Matt has spent the last however many years bottling up his feelings. He was deployed overseas when the news came that his parents had been killed in a car crash involving a drunk driver. His younger brother, Luke, then 14, was left paraplegic by the same accident. Matt left the military to take care of/raise his brother and soon after coming home to Lancaster, joined the police force. Luke is now 22 and currently under-employed. He recently graduated college with a biology degree but has had trouble finding full time work in his chosen field. Matt has been paying off the medical bills for the last eight years (my impression was there was no end within sight) and he refuses to let Luke help. Matt has basically walled off his feelings. Partly this was his upbringing by a strict and unemotional father and partly it is his reaction to the various stressors and traumas in his life. Being undercover is becoming increasingly difficult for him to cope with. Meeting Eve brings all this to a head.
Eve is as forward emotionally as she is sexually and makes it clear that she is his for the taking if only Matt will open up to her.
I think perhaps I was not in the right reading mood for Under the Surface. I found it easy to put the book down and go and do something else (coughTwittercough) and because of that, my reading experience was a bit disjointed. It’s difficult to say how much of that was the book and how much was just me. At least some of it was just me.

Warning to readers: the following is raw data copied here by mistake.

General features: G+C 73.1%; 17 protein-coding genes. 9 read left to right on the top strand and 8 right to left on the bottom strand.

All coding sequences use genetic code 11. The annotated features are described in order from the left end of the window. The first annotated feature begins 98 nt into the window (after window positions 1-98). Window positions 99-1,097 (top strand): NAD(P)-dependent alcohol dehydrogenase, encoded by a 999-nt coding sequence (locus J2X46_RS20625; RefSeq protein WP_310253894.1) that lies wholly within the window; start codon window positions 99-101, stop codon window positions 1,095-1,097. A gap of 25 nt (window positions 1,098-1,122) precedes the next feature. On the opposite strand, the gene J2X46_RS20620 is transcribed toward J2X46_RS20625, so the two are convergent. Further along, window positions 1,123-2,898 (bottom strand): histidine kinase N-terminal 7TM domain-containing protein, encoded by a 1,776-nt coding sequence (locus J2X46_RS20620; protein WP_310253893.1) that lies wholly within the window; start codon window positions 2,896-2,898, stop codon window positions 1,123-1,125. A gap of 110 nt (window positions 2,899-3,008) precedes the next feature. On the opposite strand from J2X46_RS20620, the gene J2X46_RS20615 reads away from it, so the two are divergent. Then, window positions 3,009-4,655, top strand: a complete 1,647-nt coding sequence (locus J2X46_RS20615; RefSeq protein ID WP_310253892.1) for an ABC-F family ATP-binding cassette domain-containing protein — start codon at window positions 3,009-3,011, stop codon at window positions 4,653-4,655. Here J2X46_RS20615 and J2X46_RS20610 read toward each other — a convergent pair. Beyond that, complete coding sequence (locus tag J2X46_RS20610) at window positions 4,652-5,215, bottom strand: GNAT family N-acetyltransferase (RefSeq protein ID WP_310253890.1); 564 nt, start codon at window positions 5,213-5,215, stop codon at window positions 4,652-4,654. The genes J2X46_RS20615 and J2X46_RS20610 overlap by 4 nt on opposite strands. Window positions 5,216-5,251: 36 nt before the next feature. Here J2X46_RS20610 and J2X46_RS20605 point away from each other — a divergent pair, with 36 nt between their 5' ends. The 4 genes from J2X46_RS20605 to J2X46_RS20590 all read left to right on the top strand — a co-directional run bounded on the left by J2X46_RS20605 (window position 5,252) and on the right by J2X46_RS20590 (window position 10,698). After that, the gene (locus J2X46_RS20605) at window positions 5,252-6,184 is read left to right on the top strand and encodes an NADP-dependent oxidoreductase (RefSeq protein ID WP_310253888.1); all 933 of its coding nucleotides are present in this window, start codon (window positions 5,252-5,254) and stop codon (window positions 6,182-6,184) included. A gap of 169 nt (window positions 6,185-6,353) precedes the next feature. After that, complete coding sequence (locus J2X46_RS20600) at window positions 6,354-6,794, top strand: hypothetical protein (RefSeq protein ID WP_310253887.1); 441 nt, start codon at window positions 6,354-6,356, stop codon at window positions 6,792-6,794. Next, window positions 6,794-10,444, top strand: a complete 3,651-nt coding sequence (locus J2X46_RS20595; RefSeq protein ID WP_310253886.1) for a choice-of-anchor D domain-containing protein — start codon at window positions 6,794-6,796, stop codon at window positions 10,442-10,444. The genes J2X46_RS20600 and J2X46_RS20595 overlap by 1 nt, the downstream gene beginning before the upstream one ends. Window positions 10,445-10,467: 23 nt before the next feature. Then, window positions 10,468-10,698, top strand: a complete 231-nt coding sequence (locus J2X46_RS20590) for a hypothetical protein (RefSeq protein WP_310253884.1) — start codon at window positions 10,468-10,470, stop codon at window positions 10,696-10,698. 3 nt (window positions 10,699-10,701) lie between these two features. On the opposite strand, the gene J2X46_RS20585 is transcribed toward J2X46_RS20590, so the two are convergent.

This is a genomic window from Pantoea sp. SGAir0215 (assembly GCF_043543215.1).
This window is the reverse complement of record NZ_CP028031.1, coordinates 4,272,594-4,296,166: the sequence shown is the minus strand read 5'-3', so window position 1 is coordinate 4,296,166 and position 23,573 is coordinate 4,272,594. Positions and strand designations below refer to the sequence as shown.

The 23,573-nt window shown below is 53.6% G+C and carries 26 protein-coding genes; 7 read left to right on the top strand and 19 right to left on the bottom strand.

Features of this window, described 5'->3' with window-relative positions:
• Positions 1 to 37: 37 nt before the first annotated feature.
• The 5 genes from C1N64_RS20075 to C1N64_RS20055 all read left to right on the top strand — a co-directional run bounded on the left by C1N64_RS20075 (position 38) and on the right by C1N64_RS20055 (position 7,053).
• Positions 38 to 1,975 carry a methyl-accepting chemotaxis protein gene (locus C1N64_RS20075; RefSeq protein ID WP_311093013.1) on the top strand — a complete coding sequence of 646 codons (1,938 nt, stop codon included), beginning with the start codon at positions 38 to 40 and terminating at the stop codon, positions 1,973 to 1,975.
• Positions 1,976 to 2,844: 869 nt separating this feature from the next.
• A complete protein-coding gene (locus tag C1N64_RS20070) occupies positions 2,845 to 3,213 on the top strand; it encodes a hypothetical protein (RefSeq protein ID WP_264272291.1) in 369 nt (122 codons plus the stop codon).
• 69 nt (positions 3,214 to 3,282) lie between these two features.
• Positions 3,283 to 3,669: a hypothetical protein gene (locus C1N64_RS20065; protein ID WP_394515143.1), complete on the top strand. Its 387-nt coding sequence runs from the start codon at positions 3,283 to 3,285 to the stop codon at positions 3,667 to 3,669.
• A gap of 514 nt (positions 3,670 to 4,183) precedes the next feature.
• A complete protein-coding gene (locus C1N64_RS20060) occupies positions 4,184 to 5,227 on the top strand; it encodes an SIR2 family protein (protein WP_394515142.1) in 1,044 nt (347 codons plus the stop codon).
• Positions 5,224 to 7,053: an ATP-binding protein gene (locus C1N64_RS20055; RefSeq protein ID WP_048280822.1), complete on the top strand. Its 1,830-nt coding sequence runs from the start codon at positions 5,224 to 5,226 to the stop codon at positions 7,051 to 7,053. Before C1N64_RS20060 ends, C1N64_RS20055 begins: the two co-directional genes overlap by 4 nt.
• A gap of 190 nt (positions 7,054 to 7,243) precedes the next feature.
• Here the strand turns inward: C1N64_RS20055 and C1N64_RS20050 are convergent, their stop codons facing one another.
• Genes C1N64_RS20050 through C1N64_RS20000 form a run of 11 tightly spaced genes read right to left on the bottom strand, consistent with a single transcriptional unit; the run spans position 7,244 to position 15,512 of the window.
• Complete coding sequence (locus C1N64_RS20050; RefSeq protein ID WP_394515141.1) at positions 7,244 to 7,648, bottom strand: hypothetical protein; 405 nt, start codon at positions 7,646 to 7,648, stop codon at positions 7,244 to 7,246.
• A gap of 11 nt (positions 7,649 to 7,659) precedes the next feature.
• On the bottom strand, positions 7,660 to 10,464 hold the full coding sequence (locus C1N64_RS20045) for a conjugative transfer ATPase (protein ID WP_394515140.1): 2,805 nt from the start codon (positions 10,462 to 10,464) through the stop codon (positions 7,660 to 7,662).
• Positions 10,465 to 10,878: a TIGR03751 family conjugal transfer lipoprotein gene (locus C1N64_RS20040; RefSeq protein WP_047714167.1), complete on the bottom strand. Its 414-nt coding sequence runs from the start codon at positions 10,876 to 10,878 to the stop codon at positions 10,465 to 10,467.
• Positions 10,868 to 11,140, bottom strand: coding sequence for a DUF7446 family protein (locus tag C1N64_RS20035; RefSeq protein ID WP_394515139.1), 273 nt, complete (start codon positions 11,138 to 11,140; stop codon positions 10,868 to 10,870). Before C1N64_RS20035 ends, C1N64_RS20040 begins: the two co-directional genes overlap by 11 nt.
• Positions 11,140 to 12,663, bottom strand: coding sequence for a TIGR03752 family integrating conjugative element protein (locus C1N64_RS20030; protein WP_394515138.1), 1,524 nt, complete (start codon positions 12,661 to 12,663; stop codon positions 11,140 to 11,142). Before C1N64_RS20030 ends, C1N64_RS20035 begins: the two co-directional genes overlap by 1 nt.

I did have a few disconnects within the story – the ones involving Lyle Murphy as mentioned above and also, getting a handle on Matt. I have said many times that I don’t do subtle well. There were things about Matt which were a bit too subtle for me and it wasn’t until later in the book, when things were spelled out more explicitly, that I really understood him. It may well be that a more continuous reading experience and/or a better sensitivity to subtext/code would have helped me here.
I did like the connection Matt and Eve had and, notwithstanding my discomfort with her initial pursuit of Chad/Matt, I did like Eve too. She is fierce and determined and I have to admire her dedication to her business and to the East Side. I also enjoyed the secondary characters – Eve’s brother, Caleb, Eve’s bar manager and BFF, Nat, and Matt’s police partner, Jo Sorenson. I liked Luke too but I found him a little underdeveloped. I’d have liked more of him. In some ways at least, Luke seemed to me to be there to create another responsibility and tension for Matt rather than being a character in his own right. I think more of Luke would have gone a long way to alleviate that.
I also had a bit of a sad/cringe-laugh at Eve’s mother’s attempted to serve “vegetarian” food to Eve’s dad (who had had a heart attack the year before and whose cholesterol was too high.) It’s fair to say that none of the Webber clan embraced the vegetarian food Mrs. Webber served. It’s also fair to say that most vegetarians wouldn’t have been very impressed either, if you get my drift.
I liked Under the Surface but I did not love it. My first thought for the grade was a B- but I’m conscious that at least part of my response to the book was a discordant reading mood. It happens sometimes but that’s on me. On another week, I’m confident the story would have worked for me a lot better. So I’m going to say a B.